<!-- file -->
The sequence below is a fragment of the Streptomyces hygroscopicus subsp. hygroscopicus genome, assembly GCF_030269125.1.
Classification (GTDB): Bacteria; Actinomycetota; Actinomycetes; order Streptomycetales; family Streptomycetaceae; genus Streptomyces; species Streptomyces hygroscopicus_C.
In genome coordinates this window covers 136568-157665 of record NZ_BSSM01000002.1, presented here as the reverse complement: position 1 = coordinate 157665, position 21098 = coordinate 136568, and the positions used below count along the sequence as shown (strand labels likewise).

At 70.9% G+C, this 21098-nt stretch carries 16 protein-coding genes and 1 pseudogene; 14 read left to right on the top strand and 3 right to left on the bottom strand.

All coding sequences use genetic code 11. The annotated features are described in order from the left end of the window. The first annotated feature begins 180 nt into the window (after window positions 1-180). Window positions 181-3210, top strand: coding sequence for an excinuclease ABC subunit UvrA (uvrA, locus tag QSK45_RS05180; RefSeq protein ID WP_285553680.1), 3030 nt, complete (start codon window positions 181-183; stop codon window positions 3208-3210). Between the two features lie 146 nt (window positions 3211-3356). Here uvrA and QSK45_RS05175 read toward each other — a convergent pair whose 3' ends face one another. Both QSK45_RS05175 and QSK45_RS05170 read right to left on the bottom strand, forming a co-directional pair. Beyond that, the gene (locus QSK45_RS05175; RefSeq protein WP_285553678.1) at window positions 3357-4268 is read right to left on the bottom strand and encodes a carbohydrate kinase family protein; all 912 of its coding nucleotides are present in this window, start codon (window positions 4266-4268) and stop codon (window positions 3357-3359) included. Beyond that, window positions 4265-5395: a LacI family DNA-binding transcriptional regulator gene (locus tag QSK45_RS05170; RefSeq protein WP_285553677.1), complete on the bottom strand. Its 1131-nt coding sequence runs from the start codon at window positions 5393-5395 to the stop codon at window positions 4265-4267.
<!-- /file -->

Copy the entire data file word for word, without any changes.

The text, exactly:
The sequence below is a fragment of the Streptomyces hygroscopicus subsp. hygroscopicus genome, assembly GCF_030269125.1.
Classification (GTDB): Bacteria; Actinomycetota; Actinomycetes; order Streptomycetales; family Streptomycetaceae; genus Streptomyces; species Streptomyces hygroscopicus_C.
In genome coordinates this window covers 136568-157665 of record NZ_BSSM01000002.1, presented here as the reverse complement: position 1 = coordinate 157665, position 21098 = coordinate 136568, and the positions used below count along the sequence as shown (strand labels likewise).

At 70.9% G+C, this 21098-nt stretch carries 16 protein-coding genes and 1 pseudogene; 14 read left to right on the top strand and 3 right to left on the bottom strand.

All coding sequences use genetic code 11. The annotated features are described in order from the left end of the window. The first annotated feature begins 180 nt into the window (after window positions 1-180). Window positions 181-3210, top strand: coding sequence for an excinuclease ABC subunit UvrA (uvrA, locus tag QSK45_RS05180; RefSeq protein ID WP_285553680.1), 3030 nt, complete (start codon window positions 181-183; stop codon window positions 3208-3210). Between the two features lie 146 nt (window positions 3211-3356). Here uvrA and QSK45_RS05175 read toward each other — a convergent pair whose 3' ends face one another. Both QSK45_RS05175 and QSK45_RS05170 read right to left on the bottom strand, forming a co-directional pair. Beyond that, the gene (locus QSK45_RS05175; RefSeq protein WP_285553678.1) at window positions 3357-4268 is read right to left on the bottom strand and encodes a carbohydrate kinase family protein; all 912 of its coding nucleotides are present in this window, start codon (window positions 4266-4268) and stop codon (window positions 3357-3359) included. Beyond that, window positions 4265-5395: a LacI family DNA-binding transcriptional regulator gene (locus tag QSK45_RS05170; RefSeq protein WP_285553677.1), complete on the bottom strand. Its 1131-nt coding sequence runs from the start codon at window positions 5393-5395 to the stop codon at window positions 4265-4267.